Review of Avengers: Age of Ultron

Avengers: Age of Ultron has plenty of fireworks, as befits a movie with no fewer than seven superheroes, a few more superheroes in waiting, some minor bad guys, and one very major villain at the core.

However, as opposed to the seamless blend of exciting action and quirky characterizations that marked the first Avengers movie, this time around the set pieces seem overly busy and repetitive, and you might find yourself waiting for the quieter, more reflective moments that showcase the actors at their best.

Joss Whedon’s second shot with the Avengers opens as the team is doing battle with Hydra’s Baron Stucker in an attempt to wrest Loki’s scepter (Thor’s evil brother is not in this installment, but his scepter looms large) from Stucker’s evil clutches.

Amidst the carnage and some stillborn attempts at humor, the Avengers not only recover the scepter, but also encounter some of Stucker’s “experiments,” namely twins Pietro and Wanda. Pietro has superspeed, Wanda can control minds and energy—and both blame Tony Stark/Ironman for their parents’ deaths. The Avengers’ meeting with these twins results in some terrifying visions for some of our intrepid heroes—especially Stark who embarks (with the grudging assistance of Dr. Banner/Hulk) on a misguided plan for peace that results in the creation of Ultron (James Spader), a robot whose own idea for peace involves the extermination of the human race. Banner is also affected, as his Hulk goes on an extended (read needlessly protracted) rampage that leads to mass destruction (at least of property….no deaths are reported but you can be sure of a few broken bones) and a lot of ill will toward the Avengers. It also sends the Avengers scurrying for cover, at least until they can figure out how to rectify the situation caused by that mad scientist: Stark.

Avengers: Age of Ultron certainly has its moments, including the welcome, if relatively brief appearances of Samuel Jackson, Anthony Mackie, and especially Don Cheadle (whose attempts to elicit laughter from others regarding his own heroics are particularly amusing). Mark Ruffalo (Banner) and Scarlet Johannson (Black Widow) are engaging as they cautiously test the romantic waters, while Elizabeth Olsen nicely portrays Wanda’s growing ambivalence towards her own role in the unfortunate events. Once again, Chris Evans’ Captain America and Chris Hemsworth’s Thor remind viewers that nobility need not be dull, while Robert Downey seems a little more subdued than usual, perhaps due to his character’s role, however unwitting, in placing the world in imminent danger. Spader’s Ultron is a formidable creation, from his silken threats to his malevolent crooning of “I’ve Got No Strings.”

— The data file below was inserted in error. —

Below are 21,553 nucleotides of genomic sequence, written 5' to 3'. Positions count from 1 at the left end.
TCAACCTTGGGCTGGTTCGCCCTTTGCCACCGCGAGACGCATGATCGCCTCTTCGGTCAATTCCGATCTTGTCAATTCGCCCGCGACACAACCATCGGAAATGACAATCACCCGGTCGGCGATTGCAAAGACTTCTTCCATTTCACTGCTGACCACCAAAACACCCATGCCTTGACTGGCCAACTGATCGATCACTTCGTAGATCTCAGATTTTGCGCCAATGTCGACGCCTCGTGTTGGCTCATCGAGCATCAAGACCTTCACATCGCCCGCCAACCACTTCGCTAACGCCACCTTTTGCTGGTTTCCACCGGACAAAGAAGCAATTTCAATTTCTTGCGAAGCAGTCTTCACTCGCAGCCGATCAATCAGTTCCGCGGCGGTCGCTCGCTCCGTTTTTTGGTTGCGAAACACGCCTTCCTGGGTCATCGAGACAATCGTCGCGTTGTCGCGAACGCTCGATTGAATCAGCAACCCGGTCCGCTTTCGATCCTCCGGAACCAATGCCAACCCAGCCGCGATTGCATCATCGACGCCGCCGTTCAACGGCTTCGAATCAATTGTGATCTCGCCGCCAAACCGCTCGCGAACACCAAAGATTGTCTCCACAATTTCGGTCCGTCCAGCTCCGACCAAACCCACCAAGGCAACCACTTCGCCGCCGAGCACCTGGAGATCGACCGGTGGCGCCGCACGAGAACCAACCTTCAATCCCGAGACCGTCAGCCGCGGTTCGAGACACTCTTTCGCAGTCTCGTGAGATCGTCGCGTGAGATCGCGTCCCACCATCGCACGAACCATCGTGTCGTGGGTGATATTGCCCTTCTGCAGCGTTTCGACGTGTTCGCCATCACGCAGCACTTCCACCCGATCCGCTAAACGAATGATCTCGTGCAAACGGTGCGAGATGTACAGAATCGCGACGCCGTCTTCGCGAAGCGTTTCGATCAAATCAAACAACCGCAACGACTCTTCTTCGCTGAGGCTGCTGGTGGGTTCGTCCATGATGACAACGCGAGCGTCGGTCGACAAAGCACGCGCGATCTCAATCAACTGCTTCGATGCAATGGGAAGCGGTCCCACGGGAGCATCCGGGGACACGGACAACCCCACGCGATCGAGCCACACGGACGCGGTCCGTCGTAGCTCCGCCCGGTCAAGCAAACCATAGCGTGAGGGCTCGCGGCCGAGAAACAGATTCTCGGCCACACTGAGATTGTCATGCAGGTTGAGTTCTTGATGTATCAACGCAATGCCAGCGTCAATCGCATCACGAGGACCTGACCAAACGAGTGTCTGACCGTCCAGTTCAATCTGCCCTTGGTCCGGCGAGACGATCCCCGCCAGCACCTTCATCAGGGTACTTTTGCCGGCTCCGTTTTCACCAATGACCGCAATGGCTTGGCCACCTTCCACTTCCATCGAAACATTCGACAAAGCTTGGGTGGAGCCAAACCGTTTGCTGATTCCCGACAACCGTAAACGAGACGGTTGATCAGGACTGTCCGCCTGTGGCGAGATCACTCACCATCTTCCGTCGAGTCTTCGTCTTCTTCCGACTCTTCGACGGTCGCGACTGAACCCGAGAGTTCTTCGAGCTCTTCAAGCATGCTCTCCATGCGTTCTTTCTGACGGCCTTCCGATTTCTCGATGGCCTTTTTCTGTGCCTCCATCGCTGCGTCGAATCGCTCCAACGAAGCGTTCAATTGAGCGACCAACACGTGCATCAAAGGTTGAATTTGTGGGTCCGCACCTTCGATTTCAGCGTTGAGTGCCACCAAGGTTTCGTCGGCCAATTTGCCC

Too often however, the film is plagued by excess, as well as a paradox at its own core.

Avengers: Age of Ultron wants to be a little darker, to examine the nature of peace (and war) in our time, as well as science’s role in these developments. This might be fine, but it also gets in the way of one’s viewing pleasure, and let’s face it, once you get to thinking, it opens a Pandora’s Box of implausibilities. Questions come to mind, such as: in light of these events, why do the Avengers tolerate Stark? How does Ultron manage to create his own army so quickly? Why does Black Widow want to get together with the fairly unstable Banner? Why is Jeremy Renner’s Hawkeye included in this august company of Avengers (outside of his rudimentary skill with an arrow)/? Why is the world still here (it seems after every Avengers encounter, there’s plenty of collateral damage, not unlike when Godzilla was a “good” monster confronting those “evil’ monsters)? Movies like these demand you suspend your disbelief, but their desire to be taken more seriously leave them open to more scrutiny—and consequently detract from one’s enjoyment.

There’s still enough here to enjoy, but in the end Avengers: Age of Ultron is nowhere near as satisfying as its predecessor.